It was a long time ago, 19 years, toward the beginning of our lives together
He knew there wasn’t much hope, and as a right-handed person, he was anxious about being able to write
It’s marked on our wall calendar every year: Sivan 22, also known as the yahrtzeit of Abba’s fingers. Macabre humor, I know. We try using other words like “the anniversary of the accident” or “the day we make a seudas hoda’ah,” but it often comes back to “the finger yahrtzeit.”
It was a long time ago, 19 years, toward the beginning of our lives together. This was before we had kids, and teaching was everything to me: meaning and comfort and the wonder of a class of six-year-olds learning Bereishis for the first time. On the day of the accident, I was giving over perek beis to a roomful of wide eyes when the knock on the classroom door jolted me. I remember being frustrated. What could anyone want? What could be more important than this?
A close friend stood there, a nervous look on her face. Before I knew it, a substitute took my place in class, and I was ushered into her car.
“I don’t have good news,” Briny said — and my mind flew to my mother, who had been sick for a while. “Deborah, Emmanuel had an accident.”
Ah, Emmanuel. My husband of two-and-a-half years was strong, young, and in so many ways, infallible. A car accident. How bad could it be?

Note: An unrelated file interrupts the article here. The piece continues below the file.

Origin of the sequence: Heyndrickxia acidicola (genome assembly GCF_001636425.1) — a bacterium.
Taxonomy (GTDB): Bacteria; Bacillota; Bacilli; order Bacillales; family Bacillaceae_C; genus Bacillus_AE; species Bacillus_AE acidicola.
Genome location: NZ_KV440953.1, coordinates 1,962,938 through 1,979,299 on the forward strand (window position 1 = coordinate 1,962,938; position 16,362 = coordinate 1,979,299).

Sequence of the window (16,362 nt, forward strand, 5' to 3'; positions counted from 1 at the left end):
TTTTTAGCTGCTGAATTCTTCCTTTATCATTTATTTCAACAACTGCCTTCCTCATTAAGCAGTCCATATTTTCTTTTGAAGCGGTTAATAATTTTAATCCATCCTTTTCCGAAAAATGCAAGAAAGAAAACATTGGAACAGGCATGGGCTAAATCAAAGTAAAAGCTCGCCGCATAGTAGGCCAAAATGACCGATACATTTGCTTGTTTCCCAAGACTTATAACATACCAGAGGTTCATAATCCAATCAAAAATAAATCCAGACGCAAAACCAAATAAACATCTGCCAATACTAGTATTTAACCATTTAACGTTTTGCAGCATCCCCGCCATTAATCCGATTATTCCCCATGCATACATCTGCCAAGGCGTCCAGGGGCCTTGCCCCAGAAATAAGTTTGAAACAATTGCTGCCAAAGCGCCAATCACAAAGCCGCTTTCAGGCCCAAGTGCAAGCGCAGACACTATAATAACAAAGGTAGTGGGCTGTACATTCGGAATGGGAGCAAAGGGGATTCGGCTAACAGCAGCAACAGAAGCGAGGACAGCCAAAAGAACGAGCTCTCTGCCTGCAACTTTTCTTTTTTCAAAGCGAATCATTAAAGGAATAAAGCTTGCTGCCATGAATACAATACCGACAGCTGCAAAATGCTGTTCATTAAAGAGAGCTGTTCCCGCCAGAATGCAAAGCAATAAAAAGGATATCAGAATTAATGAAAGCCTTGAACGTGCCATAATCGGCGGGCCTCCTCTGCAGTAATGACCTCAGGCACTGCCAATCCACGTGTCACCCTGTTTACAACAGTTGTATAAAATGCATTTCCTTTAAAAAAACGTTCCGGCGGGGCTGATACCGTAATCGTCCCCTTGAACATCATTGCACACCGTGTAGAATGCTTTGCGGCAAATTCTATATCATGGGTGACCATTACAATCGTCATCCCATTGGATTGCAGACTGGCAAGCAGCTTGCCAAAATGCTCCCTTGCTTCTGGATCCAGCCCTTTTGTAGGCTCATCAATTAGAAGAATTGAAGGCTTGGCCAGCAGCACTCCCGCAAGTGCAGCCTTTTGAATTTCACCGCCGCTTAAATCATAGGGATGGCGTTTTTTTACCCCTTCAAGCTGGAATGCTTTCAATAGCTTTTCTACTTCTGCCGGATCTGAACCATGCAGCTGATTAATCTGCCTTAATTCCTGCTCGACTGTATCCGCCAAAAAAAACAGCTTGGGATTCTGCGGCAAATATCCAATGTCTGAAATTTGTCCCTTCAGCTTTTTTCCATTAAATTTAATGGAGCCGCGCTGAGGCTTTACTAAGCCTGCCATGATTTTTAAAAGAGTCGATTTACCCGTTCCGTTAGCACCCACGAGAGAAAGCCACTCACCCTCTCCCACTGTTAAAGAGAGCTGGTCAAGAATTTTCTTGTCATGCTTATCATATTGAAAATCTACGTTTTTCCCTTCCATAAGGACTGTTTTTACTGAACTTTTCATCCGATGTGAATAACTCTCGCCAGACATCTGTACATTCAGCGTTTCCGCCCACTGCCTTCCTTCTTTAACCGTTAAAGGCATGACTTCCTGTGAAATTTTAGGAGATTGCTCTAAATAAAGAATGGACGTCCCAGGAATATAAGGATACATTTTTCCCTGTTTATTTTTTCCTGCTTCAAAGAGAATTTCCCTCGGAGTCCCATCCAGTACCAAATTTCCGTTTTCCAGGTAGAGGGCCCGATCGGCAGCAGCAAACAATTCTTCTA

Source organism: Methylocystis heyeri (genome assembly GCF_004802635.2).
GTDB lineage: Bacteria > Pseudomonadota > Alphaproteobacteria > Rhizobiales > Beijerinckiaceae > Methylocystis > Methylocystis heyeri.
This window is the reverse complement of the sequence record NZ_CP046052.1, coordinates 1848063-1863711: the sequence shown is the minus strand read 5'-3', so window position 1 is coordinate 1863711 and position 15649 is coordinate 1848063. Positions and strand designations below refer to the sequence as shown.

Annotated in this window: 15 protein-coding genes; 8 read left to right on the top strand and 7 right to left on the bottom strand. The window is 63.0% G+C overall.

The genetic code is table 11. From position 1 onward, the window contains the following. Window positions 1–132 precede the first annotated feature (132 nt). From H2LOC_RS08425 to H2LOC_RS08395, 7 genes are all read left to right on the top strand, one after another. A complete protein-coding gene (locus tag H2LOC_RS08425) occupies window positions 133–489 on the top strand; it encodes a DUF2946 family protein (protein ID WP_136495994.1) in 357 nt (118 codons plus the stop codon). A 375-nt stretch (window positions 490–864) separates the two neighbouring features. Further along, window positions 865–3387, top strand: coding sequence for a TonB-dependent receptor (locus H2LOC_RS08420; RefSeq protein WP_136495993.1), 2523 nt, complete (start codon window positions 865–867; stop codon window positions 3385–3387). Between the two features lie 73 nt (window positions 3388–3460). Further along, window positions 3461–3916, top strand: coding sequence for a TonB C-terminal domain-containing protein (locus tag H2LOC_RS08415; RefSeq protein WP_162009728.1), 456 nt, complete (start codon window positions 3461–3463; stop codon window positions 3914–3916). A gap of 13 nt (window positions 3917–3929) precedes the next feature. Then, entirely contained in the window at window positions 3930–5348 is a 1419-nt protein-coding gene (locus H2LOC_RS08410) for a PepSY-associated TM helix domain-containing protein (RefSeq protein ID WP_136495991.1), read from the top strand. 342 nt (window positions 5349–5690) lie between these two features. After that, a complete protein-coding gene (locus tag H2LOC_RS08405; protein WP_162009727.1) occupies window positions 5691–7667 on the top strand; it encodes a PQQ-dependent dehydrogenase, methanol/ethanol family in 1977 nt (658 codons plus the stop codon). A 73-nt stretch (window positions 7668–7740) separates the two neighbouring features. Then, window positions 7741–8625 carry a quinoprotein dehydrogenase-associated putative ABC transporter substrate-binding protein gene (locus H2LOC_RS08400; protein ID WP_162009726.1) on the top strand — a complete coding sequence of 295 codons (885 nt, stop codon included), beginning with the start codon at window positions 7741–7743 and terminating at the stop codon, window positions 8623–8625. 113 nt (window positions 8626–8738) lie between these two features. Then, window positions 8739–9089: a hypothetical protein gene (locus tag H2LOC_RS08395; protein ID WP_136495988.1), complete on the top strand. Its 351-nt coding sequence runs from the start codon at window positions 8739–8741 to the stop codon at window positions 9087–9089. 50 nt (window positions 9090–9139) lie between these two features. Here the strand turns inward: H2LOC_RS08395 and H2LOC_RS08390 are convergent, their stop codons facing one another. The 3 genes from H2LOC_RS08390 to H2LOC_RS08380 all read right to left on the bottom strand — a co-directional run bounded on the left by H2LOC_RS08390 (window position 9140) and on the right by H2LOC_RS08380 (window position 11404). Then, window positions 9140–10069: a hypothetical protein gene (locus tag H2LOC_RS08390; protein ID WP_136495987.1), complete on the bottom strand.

The police had informed my in-laws, Briny said, but they hadn’t contacted me — and they had mentioned only that it was outside of Sheffield.
Briny took me home. I washed dishes as she sat on the phone at my tiny kitchen table trying to piece together the story, and more importantly, to locate Emmanuel. There are three hospitals in Sheffield, and she made call after call, begging bored receptionists for information. Finally, we hit gold: Northern General Hospital in North Sheffield.
Emmanuel had embarked on a fundraising trip for his kollel, driving a rented Ford Fiesta from Gateshead to London. The drive is 286 miles, most of it a straight motorway. Sheffield is a town about halfway down to London, just another junction on the M1.
No one is quite sure how the accident happened. Maybe a tire burst, maybe something went wrong with the axle, but whatever it was, it was horrendous. The car flipped twice, and Emmanuel found himself upside down, held in place by his seatbelt. The car had hit the central barrier before somersaulting over several lanes. He doesn’t remember many details, just that someone unstrapped him and got him out. That person wasn’t a medic, and it could have been extremely dangerous, but it saved Emmanuel’s life. Had he been upside down with an open head wound for longer, he almost certainly would have had brain damage.
As it was, the main damage to Emmanuel’s body was nowhere near his head.